A few years ago, my wife and I decided to take up golf. We weren’t sure whether we’d like the game, so we started cheap. I bought a used set of clubs from a garage sale and then cobbled her together a set from garage sales and thrift stores.
I was able to find just about everything she needed except a driver. So I went to a store and was scouring the scores of clubs on the racks when I saw a red price tag for $14 covering up a price that said $40, which covered another for $79.99. I was so excited by the bargain that I didn’t notice that the club was pink or that it had a pink ribbon on it. But while I quickly recognized that this item had been pinked-up for Breast Cancer Awareness Month, all I cared about was its price, and I bought it despite the fact that it was pink.
Pink products in America have become as commonplace as products made in Central America or China. It’s become both a symbol of life-or-death struggle and a symbol of the corporate exploitation of human emotion for profit. Of course, a portion of the proceeds goes to cancer charities, but you’re never really quite sure which one, or how the money is spent. And a lot of us will buy these products because, after all, who’s against breast-cancer research and patient services?
But in recent years, “pinkwashing” — when a corporation that promotes a pink-ribbon product also produces, manufactures and/or sells products that are linked to the disease — has become a major concern of environmentalists and health activists. The biggest target of these claims has been the well-known Susan G. Komen Foundation. Komen came under fire for defunding Planned Parenthood under pressure from conservatives in Congress, and for engaging in pinkwashing. The most famous example was accepting $100,000 from a drilling company in exchange for the right to produce and use pink drillbits; there is an established link between some ingredients in fracking fluid and cancer.
When these controversies were at their height, clear lines were drawn in the sand between pink organizations and non-pink ones. However, today, I don’t think pink is necessarily linked to the Komen Foundation. It has transcended the controversy by quite a bit and, as news editor Rebecca Addison’s excellent story on page 12 of this issue examines, even those who are fervently against pink products say that if they provide someone struggling with breast cancer some solace, how can you tell them that it’s wrong?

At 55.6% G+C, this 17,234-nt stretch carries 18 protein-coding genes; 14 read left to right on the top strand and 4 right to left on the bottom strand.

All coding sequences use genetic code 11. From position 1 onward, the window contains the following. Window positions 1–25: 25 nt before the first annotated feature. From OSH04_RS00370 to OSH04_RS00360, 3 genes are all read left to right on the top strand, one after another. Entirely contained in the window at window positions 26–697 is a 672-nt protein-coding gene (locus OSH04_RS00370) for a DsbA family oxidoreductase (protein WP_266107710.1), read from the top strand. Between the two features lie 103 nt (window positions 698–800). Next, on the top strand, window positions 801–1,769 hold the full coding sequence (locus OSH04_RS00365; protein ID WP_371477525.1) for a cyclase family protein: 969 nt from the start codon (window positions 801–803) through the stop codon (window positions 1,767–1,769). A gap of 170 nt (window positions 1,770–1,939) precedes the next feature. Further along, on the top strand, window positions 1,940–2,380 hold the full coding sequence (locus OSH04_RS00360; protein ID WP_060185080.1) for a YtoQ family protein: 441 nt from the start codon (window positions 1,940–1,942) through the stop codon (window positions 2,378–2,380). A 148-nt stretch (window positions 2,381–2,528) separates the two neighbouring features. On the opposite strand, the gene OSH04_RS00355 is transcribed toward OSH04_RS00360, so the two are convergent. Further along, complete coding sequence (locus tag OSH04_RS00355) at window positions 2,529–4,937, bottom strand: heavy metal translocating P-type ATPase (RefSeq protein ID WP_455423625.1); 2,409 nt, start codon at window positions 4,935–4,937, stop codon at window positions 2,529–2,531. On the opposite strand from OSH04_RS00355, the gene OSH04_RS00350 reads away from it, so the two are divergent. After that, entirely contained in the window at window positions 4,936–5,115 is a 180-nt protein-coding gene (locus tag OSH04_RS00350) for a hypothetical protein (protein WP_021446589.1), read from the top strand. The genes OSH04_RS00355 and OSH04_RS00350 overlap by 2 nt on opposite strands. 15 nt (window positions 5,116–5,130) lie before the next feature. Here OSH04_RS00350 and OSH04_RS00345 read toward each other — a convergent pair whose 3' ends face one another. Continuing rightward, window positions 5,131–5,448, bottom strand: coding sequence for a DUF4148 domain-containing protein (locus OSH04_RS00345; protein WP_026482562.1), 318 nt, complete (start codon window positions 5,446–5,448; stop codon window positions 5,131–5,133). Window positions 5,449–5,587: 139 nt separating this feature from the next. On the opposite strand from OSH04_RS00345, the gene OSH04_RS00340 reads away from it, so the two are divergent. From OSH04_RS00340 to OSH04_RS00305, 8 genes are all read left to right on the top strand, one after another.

That brings me to the big pink elephant that you’re currently holding in your hands. For the first time, City Paper, in honor of Breast Cancer Awareness month, is being printed on pink paper. The practice is one that our new owners have done at their other papers in the past. I, and most of CP’s editorial staff, weren’t so sure about the idea. We’ve covered the controversies in the past several years, and we know that a lot of our readers are in the anti-pinkwashing camp.
But while I can’t speak for the entire staff, I want to explain why I have reached a pretty good comfort level with this issue. First, a portion of this week’s advertising revenues will be donated to the DeAngelo Williams Foundation. You can read all about Williams’ foundation elsewhere in this issue, but the money the Steelers running back raises goes to mammograms for uninsured or under-insured women in memory of his mother, Sandra Hill. It was a foundation that I chose because Williams has an interesting story to tell, and I know how the money will be spent. Next is Addison’s critical examination of the “pink” issue, including comments from those who like it, those who don’t, and those who’ve survived the disease.
And finally, we’re a free publication. We’re not asking our readers to pay for our Pink Issue, but to read it, and learn from the people we talk to about the disease. If you’re moved by their stories and if you want to help, then make a donation to the cancer charity of your choice that promotes prevention, early detection or research. Because whether you’re pro-pink or anti-pink, cancer doesn’t care; it doesn’t discriminate.